The full bird taxonomy used in GAVIA is consistent with the International Union for the Conservation of Nature (IUCN) Red List of Threatened Species (www.iucnredlist.org, downloaded August 2010). The country and regional designations used in GAVIA were downloaded from the Global Administrative Areas (GADM) database (www.gadm.org, downloaded August 2010). References were recorded using EndNote citation software (version X4, Thomson Reuters 2010). The first surname, year and EndNote ID code were recorded in GAVIA, linked back to the full reference in the EndNote database.
Six categories were used to describe the invasive status of each alien species, and definitions of these are provided in Table 2. These categories were chosen to cover all of the ways in which an alien species may be described as being present in a location. An ‘Unknown’ category was necessary as sometimes, even after communicating with experts, it was not possible to assign a species’ status in a certain area to one of the other categories. The opportunity exists to update these cases if and when their status can be clarified.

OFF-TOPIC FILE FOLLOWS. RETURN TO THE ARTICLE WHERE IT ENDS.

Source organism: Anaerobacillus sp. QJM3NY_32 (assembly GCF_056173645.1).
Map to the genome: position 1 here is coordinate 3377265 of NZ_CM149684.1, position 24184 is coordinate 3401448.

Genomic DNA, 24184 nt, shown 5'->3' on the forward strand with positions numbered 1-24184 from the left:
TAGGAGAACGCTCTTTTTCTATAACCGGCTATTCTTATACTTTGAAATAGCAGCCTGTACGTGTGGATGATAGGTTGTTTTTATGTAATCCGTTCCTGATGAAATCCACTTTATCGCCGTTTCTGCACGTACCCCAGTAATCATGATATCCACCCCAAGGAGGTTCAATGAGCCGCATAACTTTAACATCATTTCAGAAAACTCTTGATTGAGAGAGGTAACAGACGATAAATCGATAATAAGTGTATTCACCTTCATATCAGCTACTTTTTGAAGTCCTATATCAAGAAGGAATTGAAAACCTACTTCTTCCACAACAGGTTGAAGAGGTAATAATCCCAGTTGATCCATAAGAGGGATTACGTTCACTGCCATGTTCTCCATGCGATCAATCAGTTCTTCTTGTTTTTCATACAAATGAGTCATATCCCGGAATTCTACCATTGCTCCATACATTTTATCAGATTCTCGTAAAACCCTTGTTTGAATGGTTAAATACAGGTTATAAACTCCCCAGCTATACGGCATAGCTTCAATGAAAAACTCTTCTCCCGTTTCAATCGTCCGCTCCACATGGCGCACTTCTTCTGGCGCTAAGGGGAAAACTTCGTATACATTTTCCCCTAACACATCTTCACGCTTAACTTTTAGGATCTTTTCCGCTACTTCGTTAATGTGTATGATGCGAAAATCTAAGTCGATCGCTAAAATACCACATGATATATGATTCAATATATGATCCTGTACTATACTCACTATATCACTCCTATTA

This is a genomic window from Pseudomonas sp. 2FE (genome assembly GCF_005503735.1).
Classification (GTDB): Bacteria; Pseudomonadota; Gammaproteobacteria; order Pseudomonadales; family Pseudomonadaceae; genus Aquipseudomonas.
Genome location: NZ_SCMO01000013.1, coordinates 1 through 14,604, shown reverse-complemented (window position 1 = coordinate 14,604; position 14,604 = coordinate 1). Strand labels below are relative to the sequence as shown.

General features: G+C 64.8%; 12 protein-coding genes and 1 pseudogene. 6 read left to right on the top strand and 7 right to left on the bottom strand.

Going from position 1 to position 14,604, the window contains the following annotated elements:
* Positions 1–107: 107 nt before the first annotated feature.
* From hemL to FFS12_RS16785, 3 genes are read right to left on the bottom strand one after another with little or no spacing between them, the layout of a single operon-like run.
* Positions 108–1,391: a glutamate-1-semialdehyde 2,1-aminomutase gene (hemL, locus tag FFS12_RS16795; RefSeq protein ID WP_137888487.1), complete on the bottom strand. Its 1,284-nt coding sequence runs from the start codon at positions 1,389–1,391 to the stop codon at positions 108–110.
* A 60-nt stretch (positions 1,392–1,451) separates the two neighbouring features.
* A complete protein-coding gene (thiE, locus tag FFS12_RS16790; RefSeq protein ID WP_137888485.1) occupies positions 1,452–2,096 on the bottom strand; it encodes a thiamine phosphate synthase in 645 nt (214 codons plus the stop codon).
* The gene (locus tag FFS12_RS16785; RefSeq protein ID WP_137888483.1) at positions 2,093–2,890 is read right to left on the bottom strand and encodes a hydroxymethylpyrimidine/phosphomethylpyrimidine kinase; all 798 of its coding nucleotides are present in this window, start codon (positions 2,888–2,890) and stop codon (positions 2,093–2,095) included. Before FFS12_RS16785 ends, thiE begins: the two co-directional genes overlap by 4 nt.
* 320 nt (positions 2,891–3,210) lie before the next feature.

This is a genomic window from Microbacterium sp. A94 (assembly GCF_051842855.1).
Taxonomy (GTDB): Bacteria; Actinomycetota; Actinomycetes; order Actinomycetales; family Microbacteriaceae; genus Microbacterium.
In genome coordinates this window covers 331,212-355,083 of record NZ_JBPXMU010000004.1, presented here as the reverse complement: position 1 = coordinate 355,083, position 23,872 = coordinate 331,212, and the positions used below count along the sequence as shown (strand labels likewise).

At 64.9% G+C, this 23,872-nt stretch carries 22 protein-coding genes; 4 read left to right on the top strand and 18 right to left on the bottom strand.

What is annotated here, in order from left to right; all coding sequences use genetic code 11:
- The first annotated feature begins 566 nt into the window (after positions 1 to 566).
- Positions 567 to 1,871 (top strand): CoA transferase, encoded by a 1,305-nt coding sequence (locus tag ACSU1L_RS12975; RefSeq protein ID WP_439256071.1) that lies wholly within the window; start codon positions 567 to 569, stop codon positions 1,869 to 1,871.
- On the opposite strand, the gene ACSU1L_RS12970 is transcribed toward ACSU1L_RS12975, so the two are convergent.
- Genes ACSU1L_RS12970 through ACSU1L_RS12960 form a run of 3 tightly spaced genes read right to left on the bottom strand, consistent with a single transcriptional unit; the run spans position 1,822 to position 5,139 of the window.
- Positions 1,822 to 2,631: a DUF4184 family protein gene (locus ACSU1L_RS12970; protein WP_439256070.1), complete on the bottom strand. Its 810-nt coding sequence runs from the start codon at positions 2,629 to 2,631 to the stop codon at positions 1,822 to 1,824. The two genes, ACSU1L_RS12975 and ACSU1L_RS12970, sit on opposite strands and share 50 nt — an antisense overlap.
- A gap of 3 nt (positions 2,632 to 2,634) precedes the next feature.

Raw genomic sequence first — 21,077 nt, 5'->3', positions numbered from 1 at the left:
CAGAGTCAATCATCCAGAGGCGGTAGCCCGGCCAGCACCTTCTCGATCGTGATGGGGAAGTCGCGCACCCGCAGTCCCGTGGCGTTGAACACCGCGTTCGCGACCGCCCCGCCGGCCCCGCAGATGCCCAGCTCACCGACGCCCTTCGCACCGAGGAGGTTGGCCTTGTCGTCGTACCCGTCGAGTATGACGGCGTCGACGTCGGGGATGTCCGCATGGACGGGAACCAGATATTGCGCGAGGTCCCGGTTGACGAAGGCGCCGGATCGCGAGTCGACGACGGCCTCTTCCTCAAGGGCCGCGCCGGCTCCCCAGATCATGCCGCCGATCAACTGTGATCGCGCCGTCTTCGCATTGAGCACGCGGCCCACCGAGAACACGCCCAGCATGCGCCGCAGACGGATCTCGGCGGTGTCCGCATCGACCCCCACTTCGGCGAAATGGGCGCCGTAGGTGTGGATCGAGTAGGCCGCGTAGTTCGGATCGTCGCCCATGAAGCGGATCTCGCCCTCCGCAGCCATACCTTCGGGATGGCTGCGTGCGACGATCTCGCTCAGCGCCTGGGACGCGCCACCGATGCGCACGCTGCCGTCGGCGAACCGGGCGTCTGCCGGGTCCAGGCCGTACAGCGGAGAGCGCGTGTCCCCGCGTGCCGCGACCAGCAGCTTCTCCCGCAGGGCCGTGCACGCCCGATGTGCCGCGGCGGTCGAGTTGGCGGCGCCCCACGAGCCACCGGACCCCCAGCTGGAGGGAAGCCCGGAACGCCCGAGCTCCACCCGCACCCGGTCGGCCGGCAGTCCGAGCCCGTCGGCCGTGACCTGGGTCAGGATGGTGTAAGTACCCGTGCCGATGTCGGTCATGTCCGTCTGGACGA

Table 3 demonstrates how dates of introduction were recorded in the GAVIA database. Often in the literature, a date is approximated, or described in a way that is not a four-digit year. In order to maintain the integrity of the reference, the date was first recorded exactly as given in the reference (e.g. ‘early 1700s’). To make the date usable in later analyses, it was also converted to a four-digit number (in the preceding example, this would be 1710) (Table 3). All converted dates were Anno Domini, although four records had dates of introduction earlier than 1000 AD, and were consequently converted to three digit numbers. All records with dates of introduction Before the Common Era (BCE) were too vague to convert to a usable date. These guidelines ensured that all data compilers recorded dates in the same fashion.
In total, seven data recorders were involved with entering data into the GAVIA database including EED, four interns and one project assistant, plus a technician who worked for TMB in 2006/7. To maximise uniformity in data entry, all data recorders were given thorough and consistent training, and each was provided with a set of database guidelines. In addition, spot checks were regularly carried out on all database entries, and weekly meetings of the GAVIA team were held to address inconsistencies.